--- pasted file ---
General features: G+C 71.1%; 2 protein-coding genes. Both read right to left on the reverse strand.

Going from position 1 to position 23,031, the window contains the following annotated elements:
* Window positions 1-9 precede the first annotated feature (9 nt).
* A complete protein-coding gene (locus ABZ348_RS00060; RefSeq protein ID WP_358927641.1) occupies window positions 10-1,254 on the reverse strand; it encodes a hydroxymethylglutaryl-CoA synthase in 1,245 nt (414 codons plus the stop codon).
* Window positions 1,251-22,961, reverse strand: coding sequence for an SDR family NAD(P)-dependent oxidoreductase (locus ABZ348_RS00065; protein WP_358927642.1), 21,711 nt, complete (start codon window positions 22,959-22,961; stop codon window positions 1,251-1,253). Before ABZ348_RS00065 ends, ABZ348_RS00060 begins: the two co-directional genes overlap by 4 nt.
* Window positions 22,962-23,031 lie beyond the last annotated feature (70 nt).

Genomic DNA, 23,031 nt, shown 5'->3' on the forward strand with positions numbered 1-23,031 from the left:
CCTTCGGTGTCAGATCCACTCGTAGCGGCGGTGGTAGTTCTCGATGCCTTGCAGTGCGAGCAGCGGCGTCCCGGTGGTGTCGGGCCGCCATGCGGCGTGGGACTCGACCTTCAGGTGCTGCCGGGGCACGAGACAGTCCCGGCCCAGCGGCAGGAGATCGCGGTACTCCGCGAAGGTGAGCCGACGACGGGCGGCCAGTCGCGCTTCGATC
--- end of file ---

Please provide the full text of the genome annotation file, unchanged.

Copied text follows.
General features: G+C 71.1%; 2 protein-coding genes. Both read right to left on the reverse strand.

Going from position 1 to position 23,031, the window contains the following annotated elements:
* Window positions 1-9 precede the first annotated feature (9 nt).
* A complete protein-coding gene (locus ABZ348_RS00060; RefSeq protein ID WP_358927641.1) occupies window positions 10-1,254 on the reverse strand; it encodes a hydroxymethylglutaryl-CoA synthase in 1,245 nt (414 codons plus the stop codon).
* Window positions 1,251-22,961, reverse strand: coding sequence for an SDR family NAD(P)-dependent oxidoreductase (locus ABZ348_RS00065; protein WP_358927642.1), 21,711 nt, complete (start codon window positions 22,959-22,961; stop codon window positions 1,251-1,253). Before ABZ348_RS00065 ends, ABZ348_RS00060 begins: the two co-directional genes overlap by 4 nt.
* Window positions 22,962-23,031 lie beyond the last annotated feature (70 nt).

Genomic DNA, 23,031 nt, shown 5'->3' on the forward strand with positions numbered 1-23,031 from the left:
CCTTCGGTGTCAGATCCACTCGTAGCGGCGGTGGTAGTTCTCGATGCCTTGCAGTGCGAGCAGCGGCGTCCCGGTGGTGTCGGGCCGCCATGCGGCGTGGGACTCGACCTTCAGGTGCTGCCGGGGCACGAGACAGTCCCGGCCCAGCGGCAGGAGATCGCGGTACTCCGCGAAGGTGAGCCGACGACGGGCGGCCAGTCGCGCTTCGATC